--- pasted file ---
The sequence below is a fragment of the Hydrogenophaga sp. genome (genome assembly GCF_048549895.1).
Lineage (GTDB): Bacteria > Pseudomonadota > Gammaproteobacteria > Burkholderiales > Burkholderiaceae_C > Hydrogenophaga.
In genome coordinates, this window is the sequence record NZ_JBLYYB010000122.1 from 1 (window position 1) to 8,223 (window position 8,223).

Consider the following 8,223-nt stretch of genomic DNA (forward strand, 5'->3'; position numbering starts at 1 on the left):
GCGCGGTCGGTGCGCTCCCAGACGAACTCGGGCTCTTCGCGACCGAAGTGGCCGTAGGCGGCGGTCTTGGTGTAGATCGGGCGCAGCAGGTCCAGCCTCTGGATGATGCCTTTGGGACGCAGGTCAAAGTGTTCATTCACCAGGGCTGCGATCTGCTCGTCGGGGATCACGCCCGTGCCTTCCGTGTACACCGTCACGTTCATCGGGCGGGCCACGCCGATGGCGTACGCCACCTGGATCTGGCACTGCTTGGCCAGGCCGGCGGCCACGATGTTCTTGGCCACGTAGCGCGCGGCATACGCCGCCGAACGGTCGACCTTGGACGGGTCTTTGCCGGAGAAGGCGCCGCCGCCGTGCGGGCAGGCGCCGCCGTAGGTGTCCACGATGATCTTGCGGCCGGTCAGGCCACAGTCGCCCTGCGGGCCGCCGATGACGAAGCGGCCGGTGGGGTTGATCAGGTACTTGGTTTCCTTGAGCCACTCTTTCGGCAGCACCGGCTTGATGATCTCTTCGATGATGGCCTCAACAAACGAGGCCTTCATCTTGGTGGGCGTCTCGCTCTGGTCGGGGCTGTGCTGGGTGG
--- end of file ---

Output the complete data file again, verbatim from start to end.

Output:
The sequence below is a fragment of the Hydrogenophaga sp. genome (genome assembly GCF_048549895.1).
Lineage (GTDB): Bacteria > Pseudomonadota > Gammaproteobacteria > Burkholderiales > Burkholderiaceae_C > Hydrogenophaga.
In genome coordinates, this window is the sequence record NZ_JBLYYB010000122.1 from 1 (window position 1) to 8,223 (window position 8,223).

Consider the following 8,223-nt stretch of genomic DNA (forward strand, 5'->3'; position numbering starts at 1 on the left):
GCGCGGTCGGTGCGCTCCCAGACGAACTCGGGCTCTTCGCGACCGAAGTGGCCGTAGGCGGCGGTCTTGGTGTAGATCGGGCGCAGCAGGTCCAGCCTCTGGATGATGCCTTTGGGACGCAGGTCAAAGTGTTCATTCACCAGGGCTGCGATCTGCTCGTCGGGGATCACGCCCGTGCCTTCCGTGTACACCGTCACGTTCATCGGGCGGGCCACGCCGATGGCGTACGCCACCTGGATCTGGCACTGCTTGGCCAGGCCGGCGGCCACGATGTTCTTGGCCACGTAGCGCGCGGCATACGCCGCCGAACGGTCGACCTTGGACGGGTCTTTGCCGGAGAAGGCGCCGCCGCCGTGCGGGCAGGCGCCGCCGTAGGTGTCCACGATGATCTTGCGGCCGGTCAGGCCACAGTCGCCCTGCGGGCCGCCGATGACGAAGCGGCCGGTGGGGTTGATCAGGTACTTGGTTTCCTTGAGCCACTCTTTCGGCAGCACCGGCTTGATGATCTCTTCGATGATGGCCTCAACAAACGAGGCCTTCATCTTGGTGGGCGTCTCGCTCTGGTCGGGGCTGTGCTGGGTGG